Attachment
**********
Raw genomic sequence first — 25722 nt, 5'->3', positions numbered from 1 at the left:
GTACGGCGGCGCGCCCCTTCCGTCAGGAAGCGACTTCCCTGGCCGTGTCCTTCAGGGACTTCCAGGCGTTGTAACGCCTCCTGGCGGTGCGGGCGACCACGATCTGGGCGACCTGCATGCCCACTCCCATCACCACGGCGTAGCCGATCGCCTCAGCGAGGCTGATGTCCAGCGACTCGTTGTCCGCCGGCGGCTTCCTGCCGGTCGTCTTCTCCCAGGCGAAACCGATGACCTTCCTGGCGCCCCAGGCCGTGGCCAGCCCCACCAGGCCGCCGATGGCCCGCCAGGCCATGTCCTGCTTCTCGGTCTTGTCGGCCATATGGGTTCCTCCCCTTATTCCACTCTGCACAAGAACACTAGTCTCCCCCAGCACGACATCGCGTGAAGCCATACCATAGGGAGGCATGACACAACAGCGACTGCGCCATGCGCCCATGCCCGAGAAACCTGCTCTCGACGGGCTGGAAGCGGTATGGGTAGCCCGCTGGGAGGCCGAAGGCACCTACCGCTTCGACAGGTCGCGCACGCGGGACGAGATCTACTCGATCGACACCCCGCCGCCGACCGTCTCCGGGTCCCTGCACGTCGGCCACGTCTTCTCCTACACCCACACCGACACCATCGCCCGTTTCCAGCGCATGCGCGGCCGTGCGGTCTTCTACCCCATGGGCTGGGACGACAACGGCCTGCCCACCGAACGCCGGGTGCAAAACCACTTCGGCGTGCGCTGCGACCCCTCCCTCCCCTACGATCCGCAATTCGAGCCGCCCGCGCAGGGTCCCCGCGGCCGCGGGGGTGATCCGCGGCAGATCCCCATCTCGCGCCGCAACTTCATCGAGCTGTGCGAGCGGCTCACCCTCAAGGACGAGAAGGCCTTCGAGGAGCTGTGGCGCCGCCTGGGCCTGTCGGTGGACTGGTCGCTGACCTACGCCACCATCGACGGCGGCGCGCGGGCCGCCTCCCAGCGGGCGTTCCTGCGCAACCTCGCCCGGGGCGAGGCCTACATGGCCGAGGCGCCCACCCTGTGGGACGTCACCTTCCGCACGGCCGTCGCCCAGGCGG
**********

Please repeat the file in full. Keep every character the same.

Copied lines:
Raw genomic sequence first — 25722 nt, 5'->3', positions numbered from 1 at the left:
GTACGGCGGCGCGCCCCTTCCGTCAGGAAGCGACTTCCCTGGCCGTGTCCTTCAGGGACTTCCAGGCGTTGTAACGCCTCCTGGCGGTGCGGGCGACCACGATCTGGGCGACCTGCATGCCCACTCCCATCACCACGGCGTAGCCGATCGCCTCAGCGAGGCTGATGTCCAGCGACTCGTTGTCCGCCGGCGGCTTCCTGCCGGTCGTCTTCTCCCAGGCGAAACCGATGACCTTCCTGGCGCCCCAGGCCGTGGCCAGCCCCACCAGGCCGCCGATGGCCCGCCAGGCCATGTCCTGCTTCTCGGTCTTGTCGGCCATATGGGTTCCTCCCCTTATTCCACTCTGCACAAGAACACTAGTCTCCCCCAGCACGACATCGCGTGAAGCCATACCATAGGGAGGCATGACACAACAGCGACTGCGCCATGCGCCCATGCCCGAGAAACCTGCTCTCGACGGGCTGGAAGCGGTATGGGTAGCCCGCTGGGAGGCCGAAGGCACCTACCGCTTCGACAGGTCGCGCACGCGGGACGAGATCTACTCGATCGACACCCCGCCGCCGACCGTCTCCGGGTCCCTGCACGTCGGCCACGTCTTCTCCTACACCCACACCGACACCATCGCCCGTTTCCAGCGCATGCGCGGCCGTGCGGTCTTCTACCCCATGGGCTGGGACGACAACGGCCTGCCCACCGAACGCCGGGTGCAAAACCACTTCGGCGTGCGCTGCGACCCCTCCCTCCCCTACGATCCGCAATTCGAGCCGCCCGCGCAGGGTCCCCGCGGCCGCGGGGGTGATCCGCGGCAGATCCCCATCTCGCGCCGCAACTTCATCGAGCTGTGCGAGCGGCTCACCCTCAAGGACGAGAAGGCCTTCGAGGAGCTGTGGCGCCGCCTGGGCCTGTCGGTGGACTGGTCGCTGACCTACGCCACCATCGACGGCGGCGCGCGGGCCGCCTCCCAGCGGGCGTTCCTGCGCAACCTCGCCCGGGGCGAGGCCTACATGGCCGAGGCGCCCACCCTGTGGGACGTCACCTTCCGCACGGCCGTCGCCCAGGCGG